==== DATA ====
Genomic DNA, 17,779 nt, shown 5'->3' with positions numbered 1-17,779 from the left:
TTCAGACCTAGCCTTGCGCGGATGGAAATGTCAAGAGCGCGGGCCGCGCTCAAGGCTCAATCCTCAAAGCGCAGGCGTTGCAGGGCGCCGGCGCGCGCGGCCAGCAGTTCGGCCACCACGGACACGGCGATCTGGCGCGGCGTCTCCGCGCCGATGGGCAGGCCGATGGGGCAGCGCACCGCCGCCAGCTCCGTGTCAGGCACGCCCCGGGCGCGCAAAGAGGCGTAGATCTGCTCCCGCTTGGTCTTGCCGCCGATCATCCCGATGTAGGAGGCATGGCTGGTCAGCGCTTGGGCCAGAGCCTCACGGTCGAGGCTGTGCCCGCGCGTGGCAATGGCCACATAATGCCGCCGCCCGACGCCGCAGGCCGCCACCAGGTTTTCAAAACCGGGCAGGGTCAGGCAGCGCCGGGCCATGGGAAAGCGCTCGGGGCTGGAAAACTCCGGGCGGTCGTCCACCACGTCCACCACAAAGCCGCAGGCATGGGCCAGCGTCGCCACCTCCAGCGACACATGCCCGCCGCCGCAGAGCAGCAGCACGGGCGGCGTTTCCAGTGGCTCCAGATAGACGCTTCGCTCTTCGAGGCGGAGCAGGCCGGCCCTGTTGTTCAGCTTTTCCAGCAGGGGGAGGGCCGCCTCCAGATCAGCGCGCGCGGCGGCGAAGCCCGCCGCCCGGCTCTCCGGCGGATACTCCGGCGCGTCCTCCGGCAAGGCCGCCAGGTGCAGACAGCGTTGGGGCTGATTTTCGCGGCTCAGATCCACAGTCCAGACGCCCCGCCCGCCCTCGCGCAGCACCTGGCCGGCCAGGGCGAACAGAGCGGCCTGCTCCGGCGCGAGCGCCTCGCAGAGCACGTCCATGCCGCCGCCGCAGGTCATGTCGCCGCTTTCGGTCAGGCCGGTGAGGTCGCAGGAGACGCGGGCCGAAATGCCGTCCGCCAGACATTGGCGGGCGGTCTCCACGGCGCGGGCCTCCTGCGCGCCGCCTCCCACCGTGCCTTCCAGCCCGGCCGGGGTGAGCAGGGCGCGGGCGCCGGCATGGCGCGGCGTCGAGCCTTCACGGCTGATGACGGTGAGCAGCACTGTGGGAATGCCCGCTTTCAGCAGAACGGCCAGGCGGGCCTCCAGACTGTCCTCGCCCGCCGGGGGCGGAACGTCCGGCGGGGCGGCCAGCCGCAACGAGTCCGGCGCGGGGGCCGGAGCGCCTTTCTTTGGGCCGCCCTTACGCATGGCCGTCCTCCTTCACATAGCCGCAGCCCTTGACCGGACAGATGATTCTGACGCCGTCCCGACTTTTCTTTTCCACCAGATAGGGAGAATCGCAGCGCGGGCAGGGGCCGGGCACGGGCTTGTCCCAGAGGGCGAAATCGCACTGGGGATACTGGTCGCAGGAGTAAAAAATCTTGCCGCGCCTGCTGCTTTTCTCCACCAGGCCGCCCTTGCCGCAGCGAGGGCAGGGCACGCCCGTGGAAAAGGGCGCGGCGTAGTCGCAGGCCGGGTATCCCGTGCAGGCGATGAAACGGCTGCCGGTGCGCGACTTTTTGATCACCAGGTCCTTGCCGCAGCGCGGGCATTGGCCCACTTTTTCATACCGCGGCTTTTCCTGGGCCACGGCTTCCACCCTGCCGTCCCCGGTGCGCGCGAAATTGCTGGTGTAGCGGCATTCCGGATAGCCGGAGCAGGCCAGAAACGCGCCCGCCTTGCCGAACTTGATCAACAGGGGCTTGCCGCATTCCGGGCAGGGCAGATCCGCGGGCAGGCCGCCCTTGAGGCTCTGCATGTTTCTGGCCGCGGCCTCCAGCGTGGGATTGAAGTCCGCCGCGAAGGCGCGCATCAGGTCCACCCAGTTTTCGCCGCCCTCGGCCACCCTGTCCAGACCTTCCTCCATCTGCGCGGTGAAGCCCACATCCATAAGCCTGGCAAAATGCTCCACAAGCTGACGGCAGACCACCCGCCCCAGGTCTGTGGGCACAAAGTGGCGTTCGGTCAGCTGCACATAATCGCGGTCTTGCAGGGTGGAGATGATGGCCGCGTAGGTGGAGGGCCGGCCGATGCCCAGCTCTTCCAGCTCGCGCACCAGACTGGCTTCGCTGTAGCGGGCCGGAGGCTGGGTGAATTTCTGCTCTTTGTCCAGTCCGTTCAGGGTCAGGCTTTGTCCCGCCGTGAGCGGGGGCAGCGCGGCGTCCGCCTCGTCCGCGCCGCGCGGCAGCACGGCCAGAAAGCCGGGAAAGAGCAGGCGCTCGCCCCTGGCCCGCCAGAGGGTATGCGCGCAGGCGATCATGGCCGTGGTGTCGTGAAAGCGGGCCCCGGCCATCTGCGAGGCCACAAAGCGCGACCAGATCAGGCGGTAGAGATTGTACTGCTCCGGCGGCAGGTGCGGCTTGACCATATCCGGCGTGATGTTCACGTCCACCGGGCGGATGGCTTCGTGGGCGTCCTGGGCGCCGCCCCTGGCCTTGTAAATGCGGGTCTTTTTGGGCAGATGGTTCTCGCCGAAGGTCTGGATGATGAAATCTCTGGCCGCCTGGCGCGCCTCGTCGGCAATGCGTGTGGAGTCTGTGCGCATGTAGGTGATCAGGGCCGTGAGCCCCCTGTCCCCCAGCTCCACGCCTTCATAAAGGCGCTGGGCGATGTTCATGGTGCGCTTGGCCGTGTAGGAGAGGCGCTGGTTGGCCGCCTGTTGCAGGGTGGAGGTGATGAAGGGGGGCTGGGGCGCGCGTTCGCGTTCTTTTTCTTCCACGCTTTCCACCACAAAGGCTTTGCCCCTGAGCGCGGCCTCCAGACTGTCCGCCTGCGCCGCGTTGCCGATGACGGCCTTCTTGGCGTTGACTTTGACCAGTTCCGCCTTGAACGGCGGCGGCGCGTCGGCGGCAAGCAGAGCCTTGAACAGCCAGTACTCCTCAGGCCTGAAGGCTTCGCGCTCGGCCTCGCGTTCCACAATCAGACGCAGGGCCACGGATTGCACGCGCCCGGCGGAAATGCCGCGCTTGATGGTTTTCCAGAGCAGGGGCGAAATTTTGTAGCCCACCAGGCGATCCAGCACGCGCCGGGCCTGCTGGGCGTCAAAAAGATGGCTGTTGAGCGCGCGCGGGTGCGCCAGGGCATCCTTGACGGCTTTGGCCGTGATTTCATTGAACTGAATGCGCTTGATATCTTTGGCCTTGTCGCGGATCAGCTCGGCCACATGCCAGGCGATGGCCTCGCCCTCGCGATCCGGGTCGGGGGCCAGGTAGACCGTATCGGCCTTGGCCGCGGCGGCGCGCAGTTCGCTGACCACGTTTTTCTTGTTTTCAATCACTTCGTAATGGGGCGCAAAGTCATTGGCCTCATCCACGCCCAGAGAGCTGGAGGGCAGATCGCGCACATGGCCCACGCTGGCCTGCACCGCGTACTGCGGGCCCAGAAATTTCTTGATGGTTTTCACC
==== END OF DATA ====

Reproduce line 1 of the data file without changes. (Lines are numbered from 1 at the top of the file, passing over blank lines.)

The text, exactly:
Genomic DNA, 17,779 nt, shown 5'->3' with positions numbered 1-17,779 from the left: